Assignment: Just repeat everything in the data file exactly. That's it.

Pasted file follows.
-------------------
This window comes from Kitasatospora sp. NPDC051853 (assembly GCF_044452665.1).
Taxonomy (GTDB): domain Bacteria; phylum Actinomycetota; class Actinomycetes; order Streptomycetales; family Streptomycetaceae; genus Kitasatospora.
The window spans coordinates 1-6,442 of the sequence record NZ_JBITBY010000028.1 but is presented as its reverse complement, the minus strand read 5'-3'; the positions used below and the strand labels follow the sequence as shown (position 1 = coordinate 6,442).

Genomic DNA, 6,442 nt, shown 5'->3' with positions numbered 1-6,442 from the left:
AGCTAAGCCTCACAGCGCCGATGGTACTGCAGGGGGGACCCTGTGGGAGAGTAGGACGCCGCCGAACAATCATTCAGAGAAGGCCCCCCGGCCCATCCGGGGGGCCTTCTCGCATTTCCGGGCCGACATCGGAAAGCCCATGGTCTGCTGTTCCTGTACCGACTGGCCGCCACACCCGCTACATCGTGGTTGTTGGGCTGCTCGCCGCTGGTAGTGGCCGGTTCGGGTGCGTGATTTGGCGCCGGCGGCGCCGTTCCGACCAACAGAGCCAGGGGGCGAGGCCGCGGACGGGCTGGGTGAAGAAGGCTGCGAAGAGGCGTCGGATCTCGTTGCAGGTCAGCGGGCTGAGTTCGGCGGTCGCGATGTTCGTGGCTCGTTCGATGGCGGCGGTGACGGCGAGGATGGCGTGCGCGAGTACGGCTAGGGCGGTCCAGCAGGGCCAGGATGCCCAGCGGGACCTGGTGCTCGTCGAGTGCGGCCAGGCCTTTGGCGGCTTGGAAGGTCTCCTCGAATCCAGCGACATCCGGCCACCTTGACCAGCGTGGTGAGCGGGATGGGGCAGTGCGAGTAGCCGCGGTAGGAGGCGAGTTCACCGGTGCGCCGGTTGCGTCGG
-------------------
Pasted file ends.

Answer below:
This window comes from Kitasatospora sp. NPDC051853 (assembly GCF_044452665.1).
Taxonomy (GTDB): domain Bacteria; phylum Actinomycetota; class Actinomycetes; order Streptomycetales; family Streptomycetaceae; genus Kitasatospora.
The window spans coordinates 1-6,442 of the sequence record NZ_JBITBY010000028.1 but is presented as its reverse complement, the minus strand read 5'-3'; the positions used below and the strand labels follow the sequence as shown (position 1 = coordinate 6,442).

Genomic DNA, 6,442 nt, shown 5'->3' with positions numbered 1-6,442 from the left:
AGCTAAGCCTCACAGCGCCGATGGTACTGCAGGGGGGACCCTGTGGGAGAGTAGGACGCCGCCGAACAATCATTCAGAGAAGGCCCCCCGGCCCATCCGGGGGGCCTTCTCGCATTTCCGGGCCGACATCGGAAAGCCCATGGTCTGCTGTTCCTGTACCGACTGGCCGCCACACCCGCTACATCGTGGTTGTTGGGCTGCTCGCCGCTGGTAGTGGCCGGTTCGGGTGCGTGATTTGGCGCCGGCGGCGCCGTTCCGACCAACAGAGCCAGGGGGCGAGGCCGCGGACGGGCTGGGTGAAGAAGGCTGCGAAGAGGCGTCGGATCTCGTTGCAGGTCAGCGGGCTGAGTTCGGCGGTCGCGATGTTCGTGGCTCGTTCGATGGCGGCGGTGACGGCGAGGATGGCGTGCGCGAGTACGGCTAGGGCGGTCCAGCAGGGCCAGGATGCCCAGCGGGACCTGGTGCTCGTCGAGTGCGGCCAGGCCTTTGGCGGCTTGGAAGGTCTCCTCGAATCCAGCGACATCCGGCCACCTTGACCAGCGTGGTGAGCGGGATGGGGCAGTGCGAGTAGCCGCGGTAGGAGGCGAGTTCACCGGTGCGCCGGTTGCGTCGG